From the August 01, 2009 issue of Futures Magazine • Subscribe!

A cumulative solution to an age-old problem


It is possible to estimate day type, even as the session is unfolding, by using ticks not as an instantaneous value but by accumulating tick values and comparing the accumulation with historical averages. The accumulation of ticks is referred to as cumulative ticks, or CTs.

“My kind of day” shows the cumulative tick indicator on Feb. 11, 2009. This is based on the NYSE ticks. In the chart, one-minute averaged CTs are shown as a dotted line that overlays the one-minute E-mini S&P chart. During the session, the CTs’ line meanders to the downside, which might imply a rotational market with a selling bias. As a result, the trader looks to short the market on an upward spike. The second chart shows a short entry from the day’s previous high. This trade was supported because the equivocal nature of the CTs’ indicated we were not in the midst of a rally.

A histogram at the bottom of the CTs’ chart gives the one-minute OHLC values of the ticks that are accumulated by the indicator. In the main area of the chart, there are nine horizontal lines. The middle horizontal line is the CTs’ zero, or open, line and used as a reference level. The lines above and below the zero line are time-of-day pivots where the CTs are averaged over the last 50 trading days (the number of trading days and the specific time-of-day pivots are input parameters to the indicator).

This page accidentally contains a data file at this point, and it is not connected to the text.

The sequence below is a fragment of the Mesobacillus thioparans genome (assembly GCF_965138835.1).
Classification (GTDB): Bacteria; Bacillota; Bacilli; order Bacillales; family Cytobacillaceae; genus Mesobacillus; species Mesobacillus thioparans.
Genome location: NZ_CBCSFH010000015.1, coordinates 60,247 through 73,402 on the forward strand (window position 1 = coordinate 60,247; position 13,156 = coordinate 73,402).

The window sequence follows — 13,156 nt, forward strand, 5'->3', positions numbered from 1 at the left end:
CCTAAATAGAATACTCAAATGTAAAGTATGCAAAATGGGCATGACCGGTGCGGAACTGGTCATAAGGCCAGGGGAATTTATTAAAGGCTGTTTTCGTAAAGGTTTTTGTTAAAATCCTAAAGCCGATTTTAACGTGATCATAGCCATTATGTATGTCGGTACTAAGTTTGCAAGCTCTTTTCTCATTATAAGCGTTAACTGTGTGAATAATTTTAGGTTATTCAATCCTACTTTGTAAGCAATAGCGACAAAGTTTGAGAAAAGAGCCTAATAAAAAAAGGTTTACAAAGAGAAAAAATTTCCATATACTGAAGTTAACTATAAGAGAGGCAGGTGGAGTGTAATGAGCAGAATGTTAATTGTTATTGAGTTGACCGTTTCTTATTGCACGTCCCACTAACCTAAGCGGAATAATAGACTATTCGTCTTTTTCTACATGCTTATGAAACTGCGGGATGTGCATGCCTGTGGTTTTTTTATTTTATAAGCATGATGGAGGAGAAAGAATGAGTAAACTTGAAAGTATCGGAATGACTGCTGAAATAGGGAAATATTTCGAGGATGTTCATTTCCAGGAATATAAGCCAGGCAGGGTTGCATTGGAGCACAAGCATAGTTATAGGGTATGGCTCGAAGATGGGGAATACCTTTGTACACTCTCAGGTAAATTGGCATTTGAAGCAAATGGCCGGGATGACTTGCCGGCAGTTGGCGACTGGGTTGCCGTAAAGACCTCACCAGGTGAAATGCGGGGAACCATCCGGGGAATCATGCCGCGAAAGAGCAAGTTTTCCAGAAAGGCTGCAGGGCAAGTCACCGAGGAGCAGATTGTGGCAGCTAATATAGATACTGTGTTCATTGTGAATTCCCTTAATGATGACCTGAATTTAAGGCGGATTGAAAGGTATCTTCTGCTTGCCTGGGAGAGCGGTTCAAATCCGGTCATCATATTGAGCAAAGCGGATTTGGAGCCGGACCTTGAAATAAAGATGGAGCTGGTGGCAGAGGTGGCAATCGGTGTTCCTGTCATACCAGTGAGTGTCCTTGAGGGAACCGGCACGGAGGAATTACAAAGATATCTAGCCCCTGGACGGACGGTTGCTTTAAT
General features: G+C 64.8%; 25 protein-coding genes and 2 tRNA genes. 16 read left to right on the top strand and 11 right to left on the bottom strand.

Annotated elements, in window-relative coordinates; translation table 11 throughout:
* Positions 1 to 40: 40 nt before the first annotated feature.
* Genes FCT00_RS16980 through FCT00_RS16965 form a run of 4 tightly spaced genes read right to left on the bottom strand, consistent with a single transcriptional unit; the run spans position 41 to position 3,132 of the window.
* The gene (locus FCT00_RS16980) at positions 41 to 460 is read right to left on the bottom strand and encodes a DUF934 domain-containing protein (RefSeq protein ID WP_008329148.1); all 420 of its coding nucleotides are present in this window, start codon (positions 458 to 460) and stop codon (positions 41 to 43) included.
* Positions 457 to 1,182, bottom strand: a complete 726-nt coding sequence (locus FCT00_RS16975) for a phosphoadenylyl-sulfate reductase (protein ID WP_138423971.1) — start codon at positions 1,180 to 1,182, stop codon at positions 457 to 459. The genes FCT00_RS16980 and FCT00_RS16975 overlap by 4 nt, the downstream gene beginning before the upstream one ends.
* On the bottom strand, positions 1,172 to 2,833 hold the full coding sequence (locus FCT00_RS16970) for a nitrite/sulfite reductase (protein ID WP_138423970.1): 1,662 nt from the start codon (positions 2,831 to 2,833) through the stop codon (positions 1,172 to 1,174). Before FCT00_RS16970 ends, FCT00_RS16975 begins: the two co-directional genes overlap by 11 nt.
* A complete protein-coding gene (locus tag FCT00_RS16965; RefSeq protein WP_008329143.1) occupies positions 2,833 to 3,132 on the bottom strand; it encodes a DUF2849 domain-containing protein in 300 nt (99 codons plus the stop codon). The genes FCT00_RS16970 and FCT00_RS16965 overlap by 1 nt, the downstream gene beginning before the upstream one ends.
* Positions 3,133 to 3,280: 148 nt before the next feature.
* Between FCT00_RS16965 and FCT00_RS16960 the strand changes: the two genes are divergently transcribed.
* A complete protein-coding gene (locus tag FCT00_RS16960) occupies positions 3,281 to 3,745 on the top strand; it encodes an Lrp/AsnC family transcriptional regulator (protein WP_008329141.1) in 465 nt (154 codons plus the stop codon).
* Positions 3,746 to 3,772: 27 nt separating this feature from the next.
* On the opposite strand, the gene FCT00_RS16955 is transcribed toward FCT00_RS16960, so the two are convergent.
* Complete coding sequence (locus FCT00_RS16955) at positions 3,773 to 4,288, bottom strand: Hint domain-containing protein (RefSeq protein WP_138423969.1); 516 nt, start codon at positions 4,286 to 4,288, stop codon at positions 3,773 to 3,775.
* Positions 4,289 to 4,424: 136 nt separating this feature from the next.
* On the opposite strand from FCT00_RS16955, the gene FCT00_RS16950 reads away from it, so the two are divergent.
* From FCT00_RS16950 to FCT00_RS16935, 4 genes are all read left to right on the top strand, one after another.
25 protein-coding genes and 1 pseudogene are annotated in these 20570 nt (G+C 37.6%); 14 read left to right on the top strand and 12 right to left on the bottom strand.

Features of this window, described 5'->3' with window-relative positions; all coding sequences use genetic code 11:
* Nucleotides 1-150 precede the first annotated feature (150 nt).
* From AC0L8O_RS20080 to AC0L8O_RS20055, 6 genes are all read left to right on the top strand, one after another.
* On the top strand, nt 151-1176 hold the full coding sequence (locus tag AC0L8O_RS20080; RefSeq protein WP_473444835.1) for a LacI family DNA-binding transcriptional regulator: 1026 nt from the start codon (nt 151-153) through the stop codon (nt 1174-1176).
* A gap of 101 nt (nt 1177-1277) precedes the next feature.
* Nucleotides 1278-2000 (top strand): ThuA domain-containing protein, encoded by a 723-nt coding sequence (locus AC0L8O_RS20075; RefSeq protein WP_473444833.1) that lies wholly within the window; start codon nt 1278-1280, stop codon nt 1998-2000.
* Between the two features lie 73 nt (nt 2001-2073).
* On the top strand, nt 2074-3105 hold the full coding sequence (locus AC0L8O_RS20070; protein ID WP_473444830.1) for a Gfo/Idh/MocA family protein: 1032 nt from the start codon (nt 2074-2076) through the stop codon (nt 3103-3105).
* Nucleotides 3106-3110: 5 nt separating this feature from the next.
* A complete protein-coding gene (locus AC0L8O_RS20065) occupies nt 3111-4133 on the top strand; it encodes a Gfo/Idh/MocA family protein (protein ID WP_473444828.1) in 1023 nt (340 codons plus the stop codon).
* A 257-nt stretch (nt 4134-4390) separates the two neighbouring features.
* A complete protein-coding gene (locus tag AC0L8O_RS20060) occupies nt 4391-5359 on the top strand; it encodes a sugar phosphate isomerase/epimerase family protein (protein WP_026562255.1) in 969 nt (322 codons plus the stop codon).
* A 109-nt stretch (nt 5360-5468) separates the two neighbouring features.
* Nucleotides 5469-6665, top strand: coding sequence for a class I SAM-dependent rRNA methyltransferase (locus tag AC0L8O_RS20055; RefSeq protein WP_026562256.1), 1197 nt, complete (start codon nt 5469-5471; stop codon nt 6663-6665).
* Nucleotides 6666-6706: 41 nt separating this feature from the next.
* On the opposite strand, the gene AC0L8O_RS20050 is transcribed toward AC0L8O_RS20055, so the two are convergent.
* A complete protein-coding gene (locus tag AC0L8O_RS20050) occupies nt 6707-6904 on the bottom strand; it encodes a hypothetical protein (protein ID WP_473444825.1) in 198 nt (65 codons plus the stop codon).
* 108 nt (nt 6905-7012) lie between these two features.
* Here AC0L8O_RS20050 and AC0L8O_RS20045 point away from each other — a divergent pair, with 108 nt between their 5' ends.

The time-of-day pivots shown are (Eastern time zone):

• 10:30 a.m. (completion of first hour)

• Noon

• 1:30 p.m. (afternoon pivot)

• 3 p.m. (beginning of the last hour)

There are reference pivots for bullish days — the pivot time-of-day lines above the zero line when the CTs’ accumulation finished above zero, and reference pivots for bearish days — the pivot time-of-day lines below the zero line when the CTs’ accumulation finished below zero. The CTs are collected over the averaging period and counters are maintained to track values at the pivots. As the day’s CTs are collected, they can be compared with the historical averages. By comparing the current session CTs behavior with the time-of-day pivot averages, the trader is able to estimate day type.

“Going long” from Jan. 2, 2009, shows “unequivocal CTs.” There is little doubt that this is a strong trend day up. In this case, the trader never goes short, but looks to get long through some retracement. For example, retracement to a 20-period exponential moving average (EMA) line on a three-minute chart. This is shown in the second chart.

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